After the census, God mapped out where each tribe would set up their tents whenever they camped along the way to the Promised Land (Numbers 2).

(From a bird’s eye view, the tribe placement resembled a cross. Interesting.)

He then instructed the tribe of Levi how to serve the Lord in the tabernacle and detailed more rules and regulations for Israel (Numbers 3:1-10:10). Throughout these chapters, God reminded them of His holiness — and mankind’s struggle with it.

God’s Holiness: No analogy of God is perfect, but imagine God’s holiness is like the sun. We couldn’t live without it, but we’d better approach the sun properly. Even if we wear proper viewing glasses, the sun’s infrared heat can warm the tissue and liquid in our eyes. Boiled eyeballs?! 

Camping With God

For a year, Israel had been camped at Mt. Sinai as God prepared them for their journey to the Promised Land.

His presence would now lead Israel from a cloud by day and from a pillar of fire by night. That must have been an intimidating sight. (Numbers 9:15-23.)

Now organized by God, Israel left Mt. Sinai and headed into the wilderness by tribes for the first time following the cloud (Numbers 10).

You might expect the priests to be the first to head out after God, but the tribe of Judah led the way. How fitting since Jesus descended from the tribe of Judah.

No sooner had Israel headed out, than it began again. They showed their true colors, and it wasn’t pretty.

Incessant Whining and Mutinous Plots

Incessant whining and mutinous plots fill the book of Numbers. Each time, God responded in dramatic fashion.

Israel’s worst offense came when they rebelled against God and refused to enter the Promised Land. (Numbers 13-14). (God wasn’t just saving them from slavery. He’d promised them a new life in a land of their own.)

Moses sent twelve spies into the land. Ten came out with their knees knocking because they saw giants. Two (Joshua and Caleb) came out itching for battle.

But the ten spies melted the hearts of the people, and the Israelites refused to budge.

Their unbelief fueled their rebellion and turned an 11-day hike into a 40-year wandering because they chose to fear men rather than trust God.

You’d think Israel would’ve learned their lesson by now. JustBelieve. God.

Mutiny in the Wilderness

As the Israelites wandered, they continued their mutinous ways, even worshipping worthless idols.

Israel’s sins cost them. And God answered in jaw-dropping ways.

The ground swallowed some (Numbers 16), Aaron’s staff grew flowers and almonds (Numbers 17), and a plague ravished those who worshipped the false god Baal (Numbers 25).

A donkey even talked. (Yes, really – Numbers 22.)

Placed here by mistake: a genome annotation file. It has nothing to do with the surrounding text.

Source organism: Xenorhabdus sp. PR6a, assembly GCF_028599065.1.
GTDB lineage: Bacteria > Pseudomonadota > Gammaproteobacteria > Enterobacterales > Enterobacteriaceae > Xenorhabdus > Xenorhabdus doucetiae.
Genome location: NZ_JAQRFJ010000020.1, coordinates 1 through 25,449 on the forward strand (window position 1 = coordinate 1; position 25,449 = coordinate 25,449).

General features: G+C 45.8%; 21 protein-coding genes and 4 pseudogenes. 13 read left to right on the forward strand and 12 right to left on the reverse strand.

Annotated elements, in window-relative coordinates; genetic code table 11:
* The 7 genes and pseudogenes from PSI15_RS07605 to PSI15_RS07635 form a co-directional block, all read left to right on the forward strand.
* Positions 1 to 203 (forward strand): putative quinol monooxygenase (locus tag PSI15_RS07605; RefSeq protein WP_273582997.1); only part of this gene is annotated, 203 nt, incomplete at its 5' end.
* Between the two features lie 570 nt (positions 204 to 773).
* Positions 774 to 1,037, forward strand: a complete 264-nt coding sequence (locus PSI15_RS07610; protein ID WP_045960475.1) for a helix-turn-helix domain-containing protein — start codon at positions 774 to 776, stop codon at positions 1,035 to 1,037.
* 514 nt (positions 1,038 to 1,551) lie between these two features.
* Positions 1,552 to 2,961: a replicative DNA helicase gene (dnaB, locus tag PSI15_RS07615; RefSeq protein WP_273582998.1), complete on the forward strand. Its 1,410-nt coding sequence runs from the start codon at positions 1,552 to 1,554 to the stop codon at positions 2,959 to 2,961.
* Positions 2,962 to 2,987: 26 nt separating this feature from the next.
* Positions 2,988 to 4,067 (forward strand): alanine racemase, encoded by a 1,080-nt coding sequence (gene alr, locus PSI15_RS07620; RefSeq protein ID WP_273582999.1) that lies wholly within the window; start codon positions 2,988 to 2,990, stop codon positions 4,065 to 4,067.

An evil king had hired a certain prophet to curse Israel, but it didn’t work out well for the king. After the donkey and the Angel of the Lord talked sense into the greedy prophet, God used him to bless Israel and prophecy about King David and Jesus.

The prophet later met his doom at the end of a sword when he battled against Israel – Numbers 31:8. More proof that mankind’s heart is stubborn and slow to learn. Who forgets what a talking donkey taught you?

(Questioning whether to believe a donkey talked? God gave mankind the ability. And parrots. And apparently a Siberian Huskey. He can give it to a donkey, too. Nothing is hard for the God who created the heavens and the earth.)

Correcting God

Sin played Israel, but even faithful Moses wasn’t exempt from its traps.

Moses heard God’s instructions to speak to a specific rock and God would bring water from it. But he had a better plan. He chose to alter God’s instructions and struck it instead – twice (Numbers 20:2-13).

Even though Moses sinned, God brought life-giving water from the rock and displayed for Israel how Jesus, the Messiah, would one day give them living water. (Numbers 20:11; John 4:10)

Living water is a metaphor of the type of life Jesus gives.

“Correcting” God cost Moses dearly. God banned him from entering the Promised Land.

Tip #1: If you ever find yourself disagreeing with God, stop and consider which one of you is most likely wrong. In case you’re wondering, it’s you. It’s always us. Never God.

Tip #2: Sin always costs. And it never affects just you.

In another display of Israel’s true heart, they “loathed” God’s miraculous care of bread (manna) He sent each morning from heaven (Numbers 21:5 NASB).

So He gave them serpents. (Remind anyone else of the first sin in the garden?)

He also gave them a powerful picture of Jesus lifted up on the cross. Jesus Himself referred to it (Numbers 21:4-9; John 3:14-15).

Poised for Victory

As God led Israel throughout the wilderness for 40 years, we see a mixture of battles, sin, mercy, consequences, and victory.

By the end of their wandering, everyone who’d refused to trust and obey God and enter the Promised Land had died.

But their children were ready. They’d grown in wisdom and faith through God’s training.

Numbers comes to a close with another census (601,730 fighting men—Numbers 26:51) and Israel standing poised on the border of the Promised Land.

What's the big deal about the book of Numbers? Dip your toes in and find out. #Biblestudy #Godsword #Jesus Click To Tweet